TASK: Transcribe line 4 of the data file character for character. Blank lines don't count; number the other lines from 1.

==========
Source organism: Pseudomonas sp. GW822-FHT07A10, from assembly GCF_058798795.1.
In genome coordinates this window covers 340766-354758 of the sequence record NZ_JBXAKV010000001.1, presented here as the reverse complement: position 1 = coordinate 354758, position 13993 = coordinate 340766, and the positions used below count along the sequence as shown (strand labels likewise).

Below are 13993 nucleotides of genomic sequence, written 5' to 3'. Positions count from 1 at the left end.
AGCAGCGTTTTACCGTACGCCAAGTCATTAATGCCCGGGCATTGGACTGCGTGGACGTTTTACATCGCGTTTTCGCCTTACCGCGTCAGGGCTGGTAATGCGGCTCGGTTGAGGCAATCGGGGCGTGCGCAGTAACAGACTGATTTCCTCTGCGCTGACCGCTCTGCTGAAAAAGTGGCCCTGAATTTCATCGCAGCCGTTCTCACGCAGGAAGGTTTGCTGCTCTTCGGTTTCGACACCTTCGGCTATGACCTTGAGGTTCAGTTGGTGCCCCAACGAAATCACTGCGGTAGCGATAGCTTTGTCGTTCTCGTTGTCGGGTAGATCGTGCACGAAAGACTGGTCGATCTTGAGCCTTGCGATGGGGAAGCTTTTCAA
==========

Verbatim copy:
AGCAGCGTTTTACCGTACGCCAAGTCATTAATGCCCGGGCATTGGACTGCGTGGACGTTTTACATCGCGTTTTCGCCTTACCGCGTCAGGGCTGGTAATGCGGCTCGGTTGAGGCAATCGGGGCGTGCGCAGTAACAGACTGATTTCCTCTGCGCTGACCGCTCTGCTGAAAAAGTGGCCCTGAATTTCATCGCAGCCGTTCTCACGCAGGAAGGTTTGCTGCTCTTCGGTTTCGACACCTTCGGCTATGACCTTGAGGTTCAGTTGGTGCCCCAACGAAATCACTGCGGTAGCGATAGCTTTGTCGTTCTCGTTGTCGGGTAGATCGTGCACGAAAGACTGGTCGATCTTGAGCCTTGCGATGGGGAAGCTTTTCAA